Having defined the problem, marketers can then set about looking for solutions by studying the target group in the context of the category. It’s obvious but the relationship between the consumer and our brand is only part of the story. You need to explore the buying process and the performance of competitors or substitutes.

It doesn’t matter HOW you do the research. Well, actually, it matters a great deal but the choice of methodology is idiosyncratic. Invariably, you will learn all sorts of things that, to a greater or lesser degree, shed light on your problem.  Some people call these learnings “insights”; I call them “observations”. You need to find the best solution to the problem at hand; that will be your Consumer Insight.

Choosing a Solution

Strategy is a solution to a problem. It is also matching opportunities to capabilities. Brands have limits to their effectiveness.  The limits, like the brands themselves, are a function of existing consumer perceptions. Having identified a particular problem the best solution will work with the “assets” of the brand in a way that is credible with consumers.

If Coca-Cola brand observes that it is losing consumers to beverages that are perceived to be more healthful, it strains credibility to pitch Coke as a healthful drink. This would likely be the case, even if they added vitamins and ginseng to it. While you may be chuckling at the absurdity of that example, the genuinely smart people at Amazon launched the Fire smartphone at $199 and are now flogging it for 99 cents.  Brand owners generally overestimate the capabilities of their brand. In my case on Labatt Blue in the nineties the problem was “Dad’s beer”, the DNA was as a fun/party brand and we had to figure out how to dip it in the Cocoon pool or market it to older drinkers. The Consumer Insight among the younger segment was that “the best kind of fun was spontaneous fun”. So, we chose to be the brand of spontaneous fun. Was it credible? Not so much.

The Consumer Insight is the observation about the consumer that solves the brand problem in a credible way. The insight is “leveraged” as a deliberate choice is made to follow a particular route. I suspect it is more of an “aha moment” only in the retelling of war stories years later. In practice, choosing a strategic path usually means rejecting a reasonably attractive alternative. They can be tough decisions.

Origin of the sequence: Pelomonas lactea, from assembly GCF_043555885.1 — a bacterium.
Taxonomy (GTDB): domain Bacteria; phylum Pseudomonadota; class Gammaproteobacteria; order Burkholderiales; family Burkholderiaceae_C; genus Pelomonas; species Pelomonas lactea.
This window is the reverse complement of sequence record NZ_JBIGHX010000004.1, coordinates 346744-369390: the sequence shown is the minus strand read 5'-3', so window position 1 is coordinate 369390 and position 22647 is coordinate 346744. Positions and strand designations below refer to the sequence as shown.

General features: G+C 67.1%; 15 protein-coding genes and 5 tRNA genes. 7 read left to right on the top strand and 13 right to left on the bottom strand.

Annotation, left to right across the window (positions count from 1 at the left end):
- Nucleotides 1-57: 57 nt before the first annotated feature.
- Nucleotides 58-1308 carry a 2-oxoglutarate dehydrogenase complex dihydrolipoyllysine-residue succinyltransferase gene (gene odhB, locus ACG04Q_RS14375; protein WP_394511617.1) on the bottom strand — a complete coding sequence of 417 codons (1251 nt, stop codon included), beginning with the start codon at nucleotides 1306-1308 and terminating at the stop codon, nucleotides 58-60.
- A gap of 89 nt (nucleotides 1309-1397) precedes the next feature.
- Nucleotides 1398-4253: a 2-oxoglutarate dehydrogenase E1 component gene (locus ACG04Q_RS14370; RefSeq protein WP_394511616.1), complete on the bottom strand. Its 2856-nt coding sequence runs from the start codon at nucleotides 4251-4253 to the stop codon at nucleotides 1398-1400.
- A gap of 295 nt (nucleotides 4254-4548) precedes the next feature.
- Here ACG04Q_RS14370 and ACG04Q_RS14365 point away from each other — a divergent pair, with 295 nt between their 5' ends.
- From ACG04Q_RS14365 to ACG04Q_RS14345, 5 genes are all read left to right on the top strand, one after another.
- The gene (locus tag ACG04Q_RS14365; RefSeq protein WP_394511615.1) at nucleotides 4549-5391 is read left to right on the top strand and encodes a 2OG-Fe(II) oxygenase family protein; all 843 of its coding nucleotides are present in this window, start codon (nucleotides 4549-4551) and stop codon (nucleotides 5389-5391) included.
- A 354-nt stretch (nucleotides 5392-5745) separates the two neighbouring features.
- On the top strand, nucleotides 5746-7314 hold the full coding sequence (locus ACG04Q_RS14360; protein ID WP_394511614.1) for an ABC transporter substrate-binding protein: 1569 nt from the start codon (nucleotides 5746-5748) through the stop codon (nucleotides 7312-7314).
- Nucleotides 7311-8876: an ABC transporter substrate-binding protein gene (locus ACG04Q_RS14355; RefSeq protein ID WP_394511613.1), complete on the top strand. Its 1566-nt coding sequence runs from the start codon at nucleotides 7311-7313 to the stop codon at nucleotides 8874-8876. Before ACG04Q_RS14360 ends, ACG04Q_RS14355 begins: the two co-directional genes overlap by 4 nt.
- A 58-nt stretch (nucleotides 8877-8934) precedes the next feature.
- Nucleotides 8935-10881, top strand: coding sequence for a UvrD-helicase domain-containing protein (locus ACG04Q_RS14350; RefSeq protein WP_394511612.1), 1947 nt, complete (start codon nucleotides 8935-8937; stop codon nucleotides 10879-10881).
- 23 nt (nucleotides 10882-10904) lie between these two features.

Putting it into Practice


I often hear business leaders complaining that the Research team or Brand Management are failing to bring forward the “consumer insights” required for success. Assuming that the business is willing to do some studying of the consumer, the main cause of “no insights” is “no defined problems” to focus on. Use your planning process to figure out and define the important problems. Then allocate resources to studying the relevant consumer groups to reveal Consumer Insights that make marketing investment actually work.


Lighthouse Clients

Cases, examples and client references are available upon request. Some of my clients over the last few years are:

Toyota Canada
Labatt Breweries/AB-InBev
Canadian Blood Services
Cadbury Adams
Constellation Brands/Vincor
Prime Restaurants - Casey's, East Side Mario's, Fionn MacCool's, Bier Markt
Sigma Alimentos - a large food company in Mexico
Multiple Sclerosis Society - MS WALK
Yellow Pages Group
New Balance Canada
Ideazon -(Gaming Hardware)
Edwards Builder's Hardware

Going further back:
Pfizer - Viagra, Detrol
Volvo Canada
Red Lobster USA
Xerox Canada
Sprint Canada
Absolut (Maxxium)